June 25, 2016

inception

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#525
18"x12"
Oil on Paper
(NYC)

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Posted by Dennis at 9:03 AM | Comments (0)

limelight

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#524
18"x12"
Oil on Paper
(NYC)

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Posted by Dennis at 8:50 AM | Comments (0)

June 9, 2016

Tonight

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Posted by Dennis at 4:26 AM | Comments (1)

June 6, 2016

Cáscara de Nuez

Aquí es una descripción en forma de dibujos animados de la secuencia de cuadros en mi próxima exposición en la Galería Miguel Marcos de Barcelona. Si estás en Barcelona este jueves por la noche , 9 de junio a las 8 pm, por favor venga a la inauguración en (C / Jonqueres 10 , justo enfrente de la antigua Casa de Mantas).

This is a translation of a blogpost at the end of last summer, illustrating the sequence of paintings that now constitute my show opening this Thursday evening at Miguel Marcos Gallery in Barcelona.

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Posted by Dennis at 11:54 AM | Comments (0)

June 4, 2016

con otro aire

Posted by Dennis at 9:43 PM | Comments (0)

(Yeah, but what if?)

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2016
#523
18"x12"
Oil on Canvas
(NYC)

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Posted by Dennis at 12:41 PM | Comments (0)

June 1, 2016

Corpus Christi

Corpus-Christi-1.gif When our neighbors Ana and Tony asked us to join in with the decorations of our street Carrer San Telm during Corpus Christi, we were honored and delighted. This was another stage in our integration into the life of our pueblo, Tossa de Mar. For years, we had been mere spectators of what we understood as described by the locals as the procession of the virgins. I had been caught up in a succession of misunderstandings about the festival, but finally its real meaning finally dawned on me.

At first, I had thought it was a celebration of the Virgin Mary, images that I had seen in photos of similar civic events worldwide. But in this festival, there wasn't the usual iconic statuette of Mary held aloft in procession. When I heard it described many times by the locals as a parade led by preteen children, I chuckled to myself about what seemed to be a narrative of deflowering, a kind of bar mitzvah celebrating the onset of adulthood. In the event, the townsfolk paint the streets with flowers. Then the procession led by a boy and girl, would proceed to deface and erase the painted streets as they walked over it in what seemed to me to be a lurid promise of their eventual loss of virginity. After all, this is the land of the Caganero, a figurine of a child excreting a turd, usually positioned in the rear of a Christmas nativity scene. I think that I am still correct in ascertaining that this is a relic of the pre-Christian religion in this region, a syncretic insertion as a completion of a grand cycle in a world narrative. As of yet, I can not get any confirmation of this from my Catalan friends, only a bemused chuckle and little else that is informative about it.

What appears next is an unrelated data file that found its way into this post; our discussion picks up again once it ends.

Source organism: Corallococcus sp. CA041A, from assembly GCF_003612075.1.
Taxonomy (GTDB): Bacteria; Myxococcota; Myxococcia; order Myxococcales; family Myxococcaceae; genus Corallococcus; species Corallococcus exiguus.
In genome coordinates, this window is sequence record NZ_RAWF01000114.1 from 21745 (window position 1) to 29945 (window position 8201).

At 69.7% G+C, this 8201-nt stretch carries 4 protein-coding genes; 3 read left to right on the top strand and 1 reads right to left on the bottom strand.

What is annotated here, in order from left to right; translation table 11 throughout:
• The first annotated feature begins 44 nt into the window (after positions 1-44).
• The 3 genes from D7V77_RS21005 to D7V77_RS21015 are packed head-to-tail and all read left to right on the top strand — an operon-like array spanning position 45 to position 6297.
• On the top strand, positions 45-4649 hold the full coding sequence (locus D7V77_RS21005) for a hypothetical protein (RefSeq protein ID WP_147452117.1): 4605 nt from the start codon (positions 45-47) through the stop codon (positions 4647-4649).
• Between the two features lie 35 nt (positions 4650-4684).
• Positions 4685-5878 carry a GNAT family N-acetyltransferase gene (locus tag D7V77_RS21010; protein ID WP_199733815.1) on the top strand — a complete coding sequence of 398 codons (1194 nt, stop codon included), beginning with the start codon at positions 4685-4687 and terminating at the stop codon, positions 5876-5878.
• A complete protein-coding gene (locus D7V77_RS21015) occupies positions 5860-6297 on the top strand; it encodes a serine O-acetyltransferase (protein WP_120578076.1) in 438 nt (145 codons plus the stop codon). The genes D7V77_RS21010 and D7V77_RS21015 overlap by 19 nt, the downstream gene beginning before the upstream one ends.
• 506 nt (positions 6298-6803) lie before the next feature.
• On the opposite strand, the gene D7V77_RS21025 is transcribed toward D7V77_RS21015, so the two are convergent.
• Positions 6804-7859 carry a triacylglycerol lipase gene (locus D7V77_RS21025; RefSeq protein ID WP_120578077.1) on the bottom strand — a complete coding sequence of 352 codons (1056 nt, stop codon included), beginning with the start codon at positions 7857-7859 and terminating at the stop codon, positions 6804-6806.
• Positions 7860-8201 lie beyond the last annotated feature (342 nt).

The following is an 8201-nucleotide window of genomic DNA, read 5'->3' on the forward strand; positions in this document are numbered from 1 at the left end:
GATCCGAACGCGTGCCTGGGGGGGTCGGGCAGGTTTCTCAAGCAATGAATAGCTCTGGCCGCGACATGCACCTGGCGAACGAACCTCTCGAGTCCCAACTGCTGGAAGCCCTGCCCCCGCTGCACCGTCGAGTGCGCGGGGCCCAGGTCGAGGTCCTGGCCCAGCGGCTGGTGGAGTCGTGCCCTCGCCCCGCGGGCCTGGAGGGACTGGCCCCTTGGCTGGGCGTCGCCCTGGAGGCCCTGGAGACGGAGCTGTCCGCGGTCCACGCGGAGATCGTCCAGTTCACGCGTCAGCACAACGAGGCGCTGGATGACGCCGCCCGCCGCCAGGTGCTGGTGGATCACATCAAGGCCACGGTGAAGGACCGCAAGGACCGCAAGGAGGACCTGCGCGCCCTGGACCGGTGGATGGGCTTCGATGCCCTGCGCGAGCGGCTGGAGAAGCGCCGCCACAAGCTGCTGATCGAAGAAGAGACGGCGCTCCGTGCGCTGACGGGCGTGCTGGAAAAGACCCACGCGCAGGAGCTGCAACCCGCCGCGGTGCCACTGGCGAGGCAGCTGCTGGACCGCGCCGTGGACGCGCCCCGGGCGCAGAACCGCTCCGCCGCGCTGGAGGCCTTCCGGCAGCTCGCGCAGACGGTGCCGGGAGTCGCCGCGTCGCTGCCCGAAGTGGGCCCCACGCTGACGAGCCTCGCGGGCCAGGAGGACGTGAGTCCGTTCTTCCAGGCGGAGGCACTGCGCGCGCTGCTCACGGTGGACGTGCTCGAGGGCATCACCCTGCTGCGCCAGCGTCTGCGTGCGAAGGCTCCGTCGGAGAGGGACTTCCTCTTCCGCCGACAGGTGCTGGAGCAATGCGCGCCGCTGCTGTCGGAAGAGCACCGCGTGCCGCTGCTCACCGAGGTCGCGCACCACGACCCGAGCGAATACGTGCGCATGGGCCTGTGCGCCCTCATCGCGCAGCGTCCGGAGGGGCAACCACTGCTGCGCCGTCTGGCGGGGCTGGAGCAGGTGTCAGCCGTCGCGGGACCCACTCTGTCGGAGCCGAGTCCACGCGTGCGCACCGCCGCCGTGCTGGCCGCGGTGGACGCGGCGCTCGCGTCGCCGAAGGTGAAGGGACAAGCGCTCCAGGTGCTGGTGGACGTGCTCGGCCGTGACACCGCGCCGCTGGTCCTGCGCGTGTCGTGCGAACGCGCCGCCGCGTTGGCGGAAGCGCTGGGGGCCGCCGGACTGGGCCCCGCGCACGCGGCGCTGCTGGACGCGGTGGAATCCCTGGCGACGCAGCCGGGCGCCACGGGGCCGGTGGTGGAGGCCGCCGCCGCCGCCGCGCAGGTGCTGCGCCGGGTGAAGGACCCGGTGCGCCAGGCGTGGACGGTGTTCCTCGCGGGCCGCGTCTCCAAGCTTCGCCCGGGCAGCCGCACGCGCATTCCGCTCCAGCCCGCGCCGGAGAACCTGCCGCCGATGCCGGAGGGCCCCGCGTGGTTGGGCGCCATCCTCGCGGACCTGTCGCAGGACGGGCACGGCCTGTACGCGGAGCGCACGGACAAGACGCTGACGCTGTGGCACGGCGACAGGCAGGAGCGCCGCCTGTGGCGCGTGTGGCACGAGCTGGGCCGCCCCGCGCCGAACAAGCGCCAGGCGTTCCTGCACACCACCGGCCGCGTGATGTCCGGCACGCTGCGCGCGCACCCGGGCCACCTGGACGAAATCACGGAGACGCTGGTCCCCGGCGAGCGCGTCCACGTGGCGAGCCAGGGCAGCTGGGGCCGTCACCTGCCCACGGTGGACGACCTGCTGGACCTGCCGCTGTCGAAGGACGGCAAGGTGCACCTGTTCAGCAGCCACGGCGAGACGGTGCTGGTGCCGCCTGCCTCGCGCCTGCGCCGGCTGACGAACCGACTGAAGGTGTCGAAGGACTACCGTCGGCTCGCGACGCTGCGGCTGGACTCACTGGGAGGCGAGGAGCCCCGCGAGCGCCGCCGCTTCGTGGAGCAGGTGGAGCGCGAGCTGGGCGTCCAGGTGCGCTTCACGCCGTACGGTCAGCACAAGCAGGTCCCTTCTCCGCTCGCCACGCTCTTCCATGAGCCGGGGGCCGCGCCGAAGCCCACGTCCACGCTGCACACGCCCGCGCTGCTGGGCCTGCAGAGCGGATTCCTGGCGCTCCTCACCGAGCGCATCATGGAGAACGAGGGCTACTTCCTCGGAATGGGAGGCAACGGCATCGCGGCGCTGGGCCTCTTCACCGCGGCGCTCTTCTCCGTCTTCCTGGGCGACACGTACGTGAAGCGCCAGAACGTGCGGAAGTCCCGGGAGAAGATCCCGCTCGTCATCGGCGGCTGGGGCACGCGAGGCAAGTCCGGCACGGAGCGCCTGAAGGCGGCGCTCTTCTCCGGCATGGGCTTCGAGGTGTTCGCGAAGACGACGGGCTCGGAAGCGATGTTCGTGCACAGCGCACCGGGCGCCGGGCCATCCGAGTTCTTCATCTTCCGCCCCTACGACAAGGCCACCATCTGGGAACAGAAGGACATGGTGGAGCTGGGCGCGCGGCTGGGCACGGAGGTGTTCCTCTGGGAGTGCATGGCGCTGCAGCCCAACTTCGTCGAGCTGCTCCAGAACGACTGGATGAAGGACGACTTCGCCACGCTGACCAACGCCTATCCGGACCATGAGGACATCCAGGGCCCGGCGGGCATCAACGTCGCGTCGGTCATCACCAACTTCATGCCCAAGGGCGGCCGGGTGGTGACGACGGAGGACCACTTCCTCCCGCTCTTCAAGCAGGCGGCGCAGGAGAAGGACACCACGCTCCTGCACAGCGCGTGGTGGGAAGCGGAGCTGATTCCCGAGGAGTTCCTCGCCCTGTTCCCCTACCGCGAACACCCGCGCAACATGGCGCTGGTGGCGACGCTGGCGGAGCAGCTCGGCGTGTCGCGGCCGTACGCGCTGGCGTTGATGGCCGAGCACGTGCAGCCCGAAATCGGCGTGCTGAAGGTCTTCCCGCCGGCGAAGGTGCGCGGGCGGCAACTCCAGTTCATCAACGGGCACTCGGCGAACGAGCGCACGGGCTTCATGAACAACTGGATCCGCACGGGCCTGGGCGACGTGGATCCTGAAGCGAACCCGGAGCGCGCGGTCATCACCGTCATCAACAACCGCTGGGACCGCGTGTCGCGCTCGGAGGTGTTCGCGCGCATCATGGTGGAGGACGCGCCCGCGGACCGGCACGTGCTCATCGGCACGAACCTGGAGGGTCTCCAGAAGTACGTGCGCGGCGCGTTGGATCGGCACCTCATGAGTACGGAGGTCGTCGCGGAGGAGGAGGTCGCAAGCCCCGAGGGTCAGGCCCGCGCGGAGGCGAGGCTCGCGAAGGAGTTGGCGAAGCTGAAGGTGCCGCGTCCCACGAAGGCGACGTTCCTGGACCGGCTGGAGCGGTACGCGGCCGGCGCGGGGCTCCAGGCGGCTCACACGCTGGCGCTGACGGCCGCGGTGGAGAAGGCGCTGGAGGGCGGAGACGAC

When Ana told me that the plan for the decoration was to be a pentagrama, alarms sounded in my head. I interpreted this to mean a satanic symbol. Ana and Tony came of age in the Punk era, I thought at first that this was some subversive act of rebellion to have priests walk over a seditious symbol against authority. Catalonia was after all, the home of anarchismo. Maybe this was an aspect of that? Tony amusedly corrected me when he read my face, and said that it was a pentagrama musical, not a pentagrama demonio. What a relief! They intended instead to celebrate one of the town's early 20th century artists, the musician Enric Granados. A pentagramo in Castellano is the graphical armature for musical notation, five lines, five bars (I'm not a musician and I'm typing this without rescue to a web search). The street was to be adorned with the notes of one of Granados' compositions.

It was a long afternoon sitting on our haunches, sifting coffee grounds and what looked like chicken feed, arranging stems of flowers and petals into the pattern of Granados' work. As we watched the procession erase the music, I began to finally understand what was going on. This is what I had learned:

Created in the 13th century in Brussels as a response to concerns about flagging faith, Corpus Christi is an exteriorization of Christian Eucharistic liturgy into the urban streets in which the church is situated. A celebration of the personal sacrifice of G-d to mankind, the symbolic transubstantiation of bread and wine into the body of Christ is the essence of the liturgy. It's worth dwelling on this aspect of personal sacrifice. In the context of the emergence of monotheism in history, the overarching demands of a deity over mankind used to be the norm, sacrifice was what people did to appease the gods. After twenty centuries, it's easy to discount the magnitude of the revolution. With Judaism, the once interminable internecine wars of tribe versus tribe had been symbolically superseded by the global tribe of monotheism which installed G-d as the ultimate tribal chieftain. The Christian turn was a sacrifice by G-d to mankind that flipped the narrative from interminable tribal wars that sought an endless remedy to the injury to dignity -the very definition of humiliation- to an ultimate act of humility by the supreme agency of a one and only Godhead. This succession of humility over humiliation is encoded in Matthew 7:12, the Golden Rule: "do unto others as you would have them do unto you". The world extension of Western Civilization is proof of the isometric property of the Golden Rule. If you believe the rule, you believe in Christ.

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Posted by Dennis at 2:21 PM | Comments (0)